Students bike in freezing conditions to help preserve Arctic
Eight elementary schools in Davis have been participating in a drive to aid polar bears for the last month. So far, they have raised enough trip points to ceremoniously adopt 18 polar bears, following the efforts of over 1,000 students over 18 school days.
Polar Bears International, the organization charged with protecting the adoptees, specializes in protecting polar bears. It conducts ground research, promotes its findings and forms outreach initiatives like the Polar Pedal. Melissa Krouse, the program manager of Polar Bears International, explained the importance of emphasizing other means.
“When we burn fossil fuels for transportation, we add more and more carbon dioxide into the atmosphere,” Krouse said. “This buildup acts like a blanket that traps heat around the world, disrupting the climate and melting Arctic sea ice. Bike commuting improves health while reducing congestion and the carbon emissions that melt Arctic sea ice. The link to polar bears is direct because most vehicles burn fossil fuels.”
Davis is often rated as one of the top bike-friendly cities. The city endorses a variety of programs in order to maintain this status. Safe Routes to School focuses on maintaining clear paths for students from their homes to their elementary, middle and high schools. In 2013, Safe Routes surveyed many of the bike paths lacing through the city and developed maps leading to every school in Davis. Lorretta Moore, the Safe Routes to School program coordinator, explained that parent volunteers are the key to inspiring enthusiasm in children.
“We organize programs, and they make them awesome,” Moore said.
Amber Welsh, a bike-to-school coordinator and parent of a student at Willett Elementary, explained that Davis schools are made for bikes.
“All of our elementary schools are built without parking,” Welsh said. “They’re designed as neighborhood schools. When people bring their kids to school in a car, they make a big impact on the neighborhoods by parking in front of people’s houses. It becomes a safety issue.”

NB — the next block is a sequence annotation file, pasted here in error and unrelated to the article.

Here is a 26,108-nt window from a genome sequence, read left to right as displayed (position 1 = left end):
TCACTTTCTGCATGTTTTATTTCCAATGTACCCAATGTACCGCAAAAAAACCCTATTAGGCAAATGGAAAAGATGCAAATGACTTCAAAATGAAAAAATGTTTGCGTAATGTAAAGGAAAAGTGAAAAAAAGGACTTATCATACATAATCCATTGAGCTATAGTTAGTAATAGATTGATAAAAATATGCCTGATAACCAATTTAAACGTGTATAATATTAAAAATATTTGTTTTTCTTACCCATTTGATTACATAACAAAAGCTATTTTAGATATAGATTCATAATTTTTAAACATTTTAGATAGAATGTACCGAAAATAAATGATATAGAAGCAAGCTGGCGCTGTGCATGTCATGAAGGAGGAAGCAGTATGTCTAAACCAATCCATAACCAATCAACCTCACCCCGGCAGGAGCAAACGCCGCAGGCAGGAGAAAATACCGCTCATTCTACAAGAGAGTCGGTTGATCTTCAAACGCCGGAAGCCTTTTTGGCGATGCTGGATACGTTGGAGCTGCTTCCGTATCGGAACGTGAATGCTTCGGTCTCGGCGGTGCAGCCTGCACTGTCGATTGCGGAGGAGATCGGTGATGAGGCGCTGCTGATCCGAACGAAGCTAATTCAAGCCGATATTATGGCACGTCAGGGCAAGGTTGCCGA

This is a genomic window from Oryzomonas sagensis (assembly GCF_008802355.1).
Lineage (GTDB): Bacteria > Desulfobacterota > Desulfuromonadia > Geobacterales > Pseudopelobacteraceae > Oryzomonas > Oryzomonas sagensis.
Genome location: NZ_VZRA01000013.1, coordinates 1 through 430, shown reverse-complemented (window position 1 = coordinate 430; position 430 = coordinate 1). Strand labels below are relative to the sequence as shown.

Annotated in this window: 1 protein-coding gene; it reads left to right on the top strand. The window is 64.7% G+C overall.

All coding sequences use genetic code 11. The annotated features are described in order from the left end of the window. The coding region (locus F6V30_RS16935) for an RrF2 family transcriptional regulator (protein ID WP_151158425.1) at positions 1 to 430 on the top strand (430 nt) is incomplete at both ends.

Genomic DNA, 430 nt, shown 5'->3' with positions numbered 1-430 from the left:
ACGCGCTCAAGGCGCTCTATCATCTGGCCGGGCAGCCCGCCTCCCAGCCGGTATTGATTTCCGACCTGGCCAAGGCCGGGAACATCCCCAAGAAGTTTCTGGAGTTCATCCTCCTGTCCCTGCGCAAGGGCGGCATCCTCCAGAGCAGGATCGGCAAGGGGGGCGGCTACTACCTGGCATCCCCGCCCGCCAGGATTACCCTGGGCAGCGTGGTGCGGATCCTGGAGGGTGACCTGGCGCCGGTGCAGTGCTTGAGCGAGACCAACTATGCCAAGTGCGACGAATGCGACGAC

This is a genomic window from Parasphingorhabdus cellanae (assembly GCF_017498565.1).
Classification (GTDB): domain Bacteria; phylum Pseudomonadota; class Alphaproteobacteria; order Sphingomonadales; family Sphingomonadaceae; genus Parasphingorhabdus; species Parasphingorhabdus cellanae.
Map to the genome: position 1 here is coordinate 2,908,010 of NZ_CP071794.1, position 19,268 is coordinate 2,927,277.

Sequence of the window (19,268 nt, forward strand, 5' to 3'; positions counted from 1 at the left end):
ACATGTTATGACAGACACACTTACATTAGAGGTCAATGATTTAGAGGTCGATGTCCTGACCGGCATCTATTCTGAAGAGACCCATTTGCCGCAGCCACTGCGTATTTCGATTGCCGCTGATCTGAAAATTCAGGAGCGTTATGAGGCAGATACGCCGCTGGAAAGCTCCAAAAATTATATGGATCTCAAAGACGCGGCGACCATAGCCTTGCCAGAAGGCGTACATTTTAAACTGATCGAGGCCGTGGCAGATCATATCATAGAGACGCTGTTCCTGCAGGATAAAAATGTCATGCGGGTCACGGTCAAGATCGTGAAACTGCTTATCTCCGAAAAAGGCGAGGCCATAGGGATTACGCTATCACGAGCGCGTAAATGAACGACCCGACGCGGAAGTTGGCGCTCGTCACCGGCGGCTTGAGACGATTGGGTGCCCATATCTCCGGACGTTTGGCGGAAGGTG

Welsh is in charge of a school program that monitors childrens’ routes to school. By scanning a barcode on their backpack, parent volunteers can log each students’ mileage as well as inform their parents that they’ve made it to school safely and on time. This is the second year they’ve participated in the Polar Pedal, supported by a grant from Kaiser Permanente.
“When we do the Polar Pedal, we encourage kids to use these methods to get to school, even when it’s a little more difficult to do so — [such as] biking or walking in the rain,” Welsh said.
Moore and Welsh both congratulated students on persevering through trying conditions. Between Feb. 19 and 23, temperatures fell below freezing during commuting hours.
“Students were biking in a mean temperature of 38 [degrees] at 8 a.m. The coldest day that they biked for that month would have been 29 degrees,” Moore said.
Currently, Welsh and other parent volunteers are calculating which classroom accumulated the most trip points. The winning class will have a party with Klondike bars and will be able to name the adopted polar bear.
“Really what we’re hoping is that these kids have wonderful memories of biking or walking to school [and] will grow up and seek out communities that have similar infrastructure,” Welsh said. “That’s why we’re trying to encourage this at such a young level. It makes the kids think about how their actions are impacting other forms of life — like polar bears in the Arctic — and global warming.”
Written by: Genevieve Murphy-Skilling — email@example.com